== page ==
Slavery and Abolition in the Ottoman Middle East

Slavery and Abolition in the Ottoman Middle East

Slavery and Abolition in the Ottoman Middle East

Slavery and Abolition in the Ottoman Middle East


In the Ottoman Empire, even members of the ruling elite were technically slaves of the sultan and therefore could be ordered to surrender their labor, their property, or their lives at any moment. Nevertheless, slavery provided a means of social mobility, conferring status and political power within the military, the bureaucracy, or the domestic household, and the slave trade reinforced patronage networks. Ehud Toledano's exploration of slavery from the Ottoman viewpoint is based on extensive research in British and Turkish archives and offers rich, original, and important insights into Ottoman life and thought.

In order to humanize the narrative, Toledano examines the situations of individuals representing the principal realms of Ottoman slavery: and female harem slaves, the sultan's military and civilian kuls, court and elite eunuchs, domestic slaves circassian agricultural slaves, slave dealers, and slave owners. Slavery and Abolition in the Ottoman Middle East makes available new and significantly revised studies on 19th-century Middle Eastern slavery and suggests general approaches to the study of slavery in the different cultures.


Slavery is one of those "mega-topics" in world history that continue to attract interest, both scholarly and nonscholarly. The lingering effects of slavery--in its strict sense now almost extinct--are being linked, often by groups with vested interests, to political and social issues that are still very much alive today, such as gaps in economic development between the countries that lost their people to slavery and those that exploited slave labor and benefited from it, race relations within formerly slave-owning societies, and persistent cultural attitudes and stereotyping. The intriguing complexity of the institution of slavery--never fully comprehensible--has spawned a wealth of studies covering a wide variety of societies around the globe. For a number of reasons, which I will discuss in various parts of this book, only a limited amount of work has appeared to date on slavery in Ottoman society, or for that matter in other Muslim societies. This deficiency has impeded the effective incorporation of slavery in those societies into the analytical framework of comparative slavery.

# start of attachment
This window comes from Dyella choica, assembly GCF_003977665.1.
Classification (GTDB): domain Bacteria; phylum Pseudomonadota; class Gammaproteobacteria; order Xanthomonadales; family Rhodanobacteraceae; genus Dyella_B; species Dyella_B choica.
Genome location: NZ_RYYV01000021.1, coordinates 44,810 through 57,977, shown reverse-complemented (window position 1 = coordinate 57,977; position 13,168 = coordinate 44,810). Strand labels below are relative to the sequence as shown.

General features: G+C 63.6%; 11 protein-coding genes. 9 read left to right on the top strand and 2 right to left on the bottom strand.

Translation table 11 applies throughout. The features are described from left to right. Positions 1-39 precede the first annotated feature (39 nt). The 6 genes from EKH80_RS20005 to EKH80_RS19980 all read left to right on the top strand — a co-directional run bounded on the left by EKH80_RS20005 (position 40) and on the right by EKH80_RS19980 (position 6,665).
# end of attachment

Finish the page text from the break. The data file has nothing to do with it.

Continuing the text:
Thus, by bringing together in an easily accessible format my current thoughts on slavery in late Ottoman history, I hope at least partially to bridge the gap that exists between the study of Ottoman bondage and the study of slavery in other societies. If this book succeeds in attracting a broader audience than that of specialists in Ottoman, Arab, or Islamic studies--that is, the many who are interested in slavery as a social, cultural, and political phenomenon-- it will have achieved its primary goal.

In looking at Ottoman slavery as a whole, it seems to me that one of its salient and most interesting features is the variety of modes . . .

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